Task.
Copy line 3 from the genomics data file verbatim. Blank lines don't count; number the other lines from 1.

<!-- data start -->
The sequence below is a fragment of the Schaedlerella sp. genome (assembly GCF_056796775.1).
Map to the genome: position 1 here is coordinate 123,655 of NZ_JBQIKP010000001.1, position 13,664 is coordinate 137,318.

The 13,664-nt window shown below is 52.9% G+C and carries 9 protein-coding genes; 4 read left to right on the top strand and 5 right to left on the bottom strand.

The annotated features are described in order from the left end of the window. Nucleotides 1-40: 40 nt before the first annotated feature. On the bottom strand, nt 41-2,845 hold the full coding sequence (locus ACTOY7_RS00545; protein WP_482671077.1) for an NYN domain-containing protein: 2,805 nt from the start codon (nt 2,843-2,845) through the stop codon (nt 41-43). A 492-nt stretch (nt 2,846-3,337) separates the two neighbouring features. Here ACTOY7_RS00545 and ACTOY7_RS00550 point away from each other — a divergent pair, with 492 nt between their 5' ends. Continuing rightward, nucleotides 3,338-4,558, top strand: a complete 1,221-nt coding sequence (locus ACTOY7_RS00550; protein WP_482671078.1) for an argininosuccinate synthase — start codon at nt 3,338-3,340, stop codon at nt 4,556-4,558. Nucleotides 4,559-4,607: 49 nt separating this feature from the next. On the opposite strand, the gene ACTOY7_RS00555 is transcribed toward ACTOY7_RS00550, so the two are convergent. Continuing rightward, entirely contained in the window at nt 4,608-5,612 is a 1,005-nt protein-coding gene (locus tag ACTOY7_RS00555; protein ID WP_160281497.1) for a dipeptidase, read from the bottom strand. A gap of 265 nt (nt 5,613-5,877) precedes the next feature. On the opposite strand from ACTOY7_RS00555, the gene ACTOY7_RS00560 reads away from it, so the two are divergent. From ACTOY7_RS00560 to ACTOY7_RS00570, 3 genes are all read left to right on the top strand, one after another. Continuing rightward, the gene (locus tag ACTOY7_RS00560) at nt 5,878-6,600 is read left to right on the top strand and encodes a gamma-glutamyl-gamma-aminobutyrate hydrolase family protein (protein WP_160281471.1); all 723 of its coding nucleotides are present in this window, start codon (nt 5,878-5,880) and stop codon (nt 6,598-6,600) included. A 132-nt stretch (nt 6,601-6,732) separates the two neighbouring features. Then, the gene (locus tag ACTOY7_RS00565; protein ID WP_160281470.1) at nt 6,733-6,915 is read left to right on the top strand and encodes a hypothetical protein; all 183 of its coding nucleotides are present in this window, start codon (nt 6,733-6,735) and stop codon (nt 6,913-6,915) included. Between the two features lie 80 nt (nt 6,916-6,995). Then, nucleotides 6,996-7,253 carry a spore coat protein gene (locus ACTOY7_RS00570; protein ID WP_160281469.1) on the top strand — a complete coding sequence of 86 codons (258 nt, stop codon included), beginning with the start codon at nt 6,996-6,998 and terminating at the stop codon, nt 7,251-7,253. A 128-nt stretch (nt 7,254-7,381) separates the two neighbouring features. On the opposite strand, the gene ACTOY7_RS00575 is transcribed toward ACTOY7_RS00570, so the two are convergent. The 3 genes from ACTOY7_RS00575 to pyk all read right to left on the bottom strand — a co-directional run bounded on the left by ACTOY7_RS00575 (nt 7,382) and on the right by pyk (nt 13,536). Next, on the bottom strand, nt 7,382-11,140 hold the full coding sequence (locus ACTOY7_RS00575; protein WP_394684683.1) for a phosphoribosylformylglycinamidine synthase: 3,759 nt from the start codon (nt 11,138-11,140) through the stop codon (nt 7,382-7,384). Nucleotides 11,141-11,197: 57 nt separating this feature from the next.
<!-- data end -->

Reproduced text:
The 13,664-nt window shown below is 52.9% G+C and carries 9 protein-coding genes; 4 read left to right on the top strand and 5 right to left on the bottom strand.